One of many meetings which for more than 20 years throughout the world have created occasions for dialogue between the Focolare Movement and friends who profess no religious affiliation. This openness is far more necessary today in a world where discrimination between atheists, believers, agnostics etc, is less tolerated. Often times in countries where the religious sense is more developed, atheism often simply takes on the characteristics of anti-clericalism.
Chiara Lubich was among the first to perceive the importance of dialogue between Christians and friends of non-religious affiliations, and she did so with much sensitivity and a decidedly innovative approach to brotherhood. In May 1995 Chiara herself confirmed this in Loppiano. She said: “We have a universal vocation. Therefore, our motto is: ‘May they all be one’. Now, this ‘all’ includes you too.”
From that time on, opportunities to meet and exchange thoughts multiplied. Dialogues at 360 degrees developed, demolishing age-old stereotypes and prejudices. Peter Fleissner explains: “The human soul is something marvellous. And this is part of my materialism. Why do I commit myself to the Focolare Movement? Because we have a shared inheritance: the world we live in.”
James Hall-Kenney from New Zealand affirms that the Focolare aims to communicate with love, from the heart, even though there may be terminology differences.
Luan Omari (Albania) suggests focussing on our common values: “I believe in the values Jesus Christ preached even though I don’t necessarily believe that Jesus is the son of God, for example. But I embrace his values, I am in solidarity with these values. And this is the common ground which unites us.”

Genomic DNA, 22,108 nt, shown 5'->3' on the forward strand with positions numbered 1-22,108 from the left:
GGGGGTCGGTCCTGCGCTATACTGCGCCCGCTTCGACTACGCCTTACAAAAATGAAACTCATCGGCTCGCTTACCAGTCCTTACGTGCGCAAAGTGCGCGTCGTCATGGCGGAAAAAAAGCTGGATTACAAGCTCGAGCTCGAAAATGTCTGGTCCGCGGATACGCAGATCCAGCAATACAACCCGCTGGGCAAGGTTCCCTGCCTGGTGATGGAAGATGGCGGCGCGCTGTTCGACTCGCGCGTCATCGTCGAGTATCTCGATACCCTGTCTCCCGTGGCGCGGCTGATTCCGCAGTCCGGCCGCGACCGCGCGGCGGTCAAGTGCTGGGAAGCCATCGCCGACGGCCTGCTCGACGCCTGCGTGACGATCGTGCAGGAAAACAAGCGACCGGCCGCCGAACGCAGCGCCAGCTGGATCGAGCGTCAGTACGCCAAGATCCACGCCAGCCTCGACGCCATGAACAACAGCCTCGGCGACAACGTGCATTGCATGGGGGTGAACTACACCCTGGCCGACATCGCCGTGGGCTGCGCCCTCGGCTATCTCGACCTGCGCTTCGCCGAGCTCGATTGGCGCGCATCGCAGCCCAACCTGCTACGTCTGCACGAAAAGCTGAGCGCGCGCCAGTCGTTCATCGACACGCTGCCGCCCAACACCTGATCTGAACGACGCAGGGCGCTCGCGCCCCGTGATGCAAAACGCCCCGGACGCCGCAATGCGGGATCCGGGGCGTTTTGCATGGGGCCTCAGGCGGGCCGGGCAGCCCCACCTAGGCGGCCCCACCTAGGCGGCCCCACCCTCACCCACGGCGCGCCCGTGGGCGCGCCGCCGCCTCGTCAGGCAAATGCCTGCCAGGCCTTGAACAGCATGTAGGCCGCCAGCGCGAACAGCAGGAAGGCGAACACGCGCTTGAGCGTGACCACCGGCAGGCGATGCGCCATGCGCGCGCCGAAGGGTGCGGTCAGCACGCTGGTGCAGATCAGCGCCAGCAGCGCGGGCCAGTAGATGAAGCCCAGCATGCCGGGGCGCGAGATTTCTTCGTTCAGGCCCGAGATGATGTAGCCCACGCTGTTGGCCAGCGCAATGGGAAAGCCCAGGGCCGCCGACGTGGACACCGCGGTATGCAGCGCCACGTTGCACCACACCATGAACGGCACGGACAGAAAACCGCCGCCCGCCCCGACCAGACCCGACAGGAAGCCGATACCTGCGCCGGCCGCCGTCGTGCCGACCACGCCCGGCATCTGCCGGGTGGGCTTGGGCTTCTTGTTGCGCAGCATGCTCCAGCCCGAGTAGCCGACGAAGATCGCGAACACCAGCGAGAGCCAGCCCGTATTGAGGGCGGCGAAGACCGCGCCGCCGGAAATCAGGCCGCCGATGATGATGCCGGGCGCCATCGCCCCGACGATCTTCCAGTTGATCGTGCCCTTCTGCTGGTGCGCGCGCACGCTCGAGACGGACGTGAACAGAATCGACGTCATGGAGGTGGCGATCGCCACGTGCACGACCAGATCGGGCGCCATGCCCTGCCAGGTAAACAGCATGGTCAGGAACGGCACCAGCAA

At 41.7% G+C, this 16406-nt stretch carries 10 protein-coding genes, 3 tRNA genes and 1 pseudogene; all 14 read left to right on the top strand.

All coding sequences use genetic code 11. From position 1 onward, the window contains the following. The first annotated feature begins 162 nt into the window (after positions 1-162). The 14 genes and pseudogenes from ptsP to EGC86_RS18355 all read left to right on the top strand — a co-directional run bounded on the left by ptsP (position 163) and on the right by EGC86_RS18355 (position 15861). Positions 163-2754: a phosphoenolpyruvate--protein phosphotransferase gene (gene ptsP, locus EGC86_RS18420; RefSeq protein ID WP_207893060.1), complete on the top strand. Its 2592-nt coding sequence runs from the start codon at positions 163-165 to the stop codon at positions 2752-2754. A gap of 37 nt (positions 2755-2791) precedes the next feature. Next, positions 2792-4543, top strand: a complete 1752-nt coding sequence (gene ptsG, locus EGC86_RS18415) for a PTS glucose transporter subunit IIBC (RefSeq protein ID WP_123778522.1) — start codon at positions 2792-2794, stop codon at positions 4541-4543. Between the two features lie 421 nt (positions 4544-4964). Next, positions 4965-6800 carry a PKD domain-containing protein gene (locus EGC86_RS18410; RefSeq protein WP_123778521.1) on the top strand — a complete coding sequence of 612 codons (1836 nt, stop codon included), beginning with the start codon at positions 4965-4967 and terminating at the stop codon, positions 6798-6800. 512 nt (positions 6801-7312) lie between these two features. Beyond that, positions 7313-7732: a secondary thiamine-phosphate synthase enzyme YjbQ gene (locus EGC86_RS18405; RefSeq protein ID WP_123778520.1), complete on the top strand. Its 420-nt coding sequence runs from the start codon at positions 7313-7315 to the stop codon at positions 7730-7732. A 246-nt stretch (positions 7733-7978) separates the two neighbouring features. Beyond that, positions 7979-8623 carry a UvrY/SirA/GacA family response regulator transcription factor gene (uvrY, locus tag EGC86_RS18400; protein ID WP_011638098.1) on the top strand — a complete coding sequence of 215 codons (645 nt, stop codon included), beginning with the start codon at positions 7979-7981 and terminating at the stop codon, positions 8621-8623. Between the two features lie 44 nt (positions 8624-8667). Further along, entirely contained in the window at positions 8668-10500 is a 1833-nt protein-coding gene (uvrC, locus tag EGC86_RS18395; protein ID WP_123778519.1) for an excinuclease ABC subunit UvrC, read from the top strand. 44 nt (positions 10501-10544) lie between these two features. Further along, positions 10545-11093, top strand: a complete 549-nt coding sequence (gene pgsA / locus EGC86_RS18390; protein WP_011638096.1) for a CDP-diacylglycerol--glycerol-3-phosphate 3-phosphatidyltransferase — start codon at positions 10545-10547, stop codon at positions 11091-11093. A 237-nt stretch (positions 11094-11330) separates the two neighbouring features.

Claudio Vanni is the head of external relations at UNICOOP in Florence. He speaks of individualism as one of the characteristics which accompany consumerism: “Individualism, if affirmed as culture and concept, is the opposite of dialogue and therefore each one guards his or her own interests, not looking at the interests of the others, and without dialogue there is no common good, there is no social growth and there is conflict.”
Ruben Durante (Argentina) speaks about the importance of listening: “If I remain with my idea within me, I do not have the ability to listen which you need in order to tell me and give me your idea and your human experience.”
It is a dialogue which is continually evolving by trying to better define the relationships and points of view between “us” and “you” which nevertheless implies belonging to one and the same body.
Maria Voce, who was present at the meeting, addressed the participants: “What do I expect from our friends who have no religious affiliation? I expect that they take the ideals that animate the Focolare Movement to the furthest boundaries, outside the Movement itself. And what should our friends expect from us? I think they should hope for what each of us hopes for: to feel accepted.”
Compiled by Franz Coriasco